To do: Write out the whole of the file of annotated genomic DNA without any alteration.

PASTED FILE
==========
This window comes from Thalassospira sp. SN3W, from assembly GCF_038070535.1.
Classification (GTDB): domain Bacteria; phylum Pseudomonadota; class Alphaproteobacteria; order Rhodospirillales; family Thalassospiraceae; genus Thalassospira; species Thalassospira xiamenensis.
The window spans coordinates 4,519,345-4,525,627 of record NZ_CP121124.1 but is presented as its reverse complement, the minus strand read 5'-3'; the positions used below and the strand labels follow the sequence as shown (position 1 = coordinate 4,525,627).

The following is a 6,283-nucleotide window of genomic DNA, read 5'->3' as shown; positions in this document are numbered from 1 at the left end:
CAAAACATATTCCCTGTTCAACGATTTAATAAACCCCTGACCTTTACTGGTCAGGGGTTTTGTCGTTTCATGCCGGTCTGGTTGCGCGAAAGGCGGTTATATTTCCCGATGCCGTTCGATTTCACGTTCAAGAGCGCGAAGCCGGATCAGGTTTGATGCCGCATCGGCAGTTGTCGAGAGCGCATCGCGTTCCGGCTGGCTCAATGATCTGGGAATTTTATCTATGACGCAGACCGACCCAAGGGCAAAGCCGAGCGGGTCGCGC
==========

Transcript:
This window comes from Thalassospira sp. SN3W, from assembly GCF_038070535.1.
Classification (GTDB): domain Bacteria; phylum Pseudomonadota; class Alphaproteobacteria; order Rhodospirillales; family Thalassospiraceae; genus Thalassospira; species Thalassospira xiamenensis.
The window spans coordinates 4,519,345-4,525,627 of record NZ_CP121124.1 but is presented as its reverse complement, the minus strand read 5'-3'; the positions used below and the strand labels follow the sequence as shown (position 1 = coordinate 4,525,627).

The following is a 6,283-nucleotide window of genomic DNA, read 5'->3' as shown; positions in this document are numbered from 1 at the left end:
CAAAACATATTCCCTGTTCAACGATTTAATAAACCCCTGACCTTTACTGGTCAGGGGTTTTGTCGTTTCATGCCGGTCTGGTTGCGCGAAAGGCGGTTATATTTCCCGATGCCGTTCGATTTCACGTTCAAGAGCGCGAAGCCGGATCAGGTTTGATGCCGCATCGGCAGTTGTCGAGAGCGCATCGCGTTCCGGCTGGCTCAATGATCTGGGAATTTTATCTATGACGCAGACCGACCCAAGGGCAAAGCCGAGCGGGTCGCGC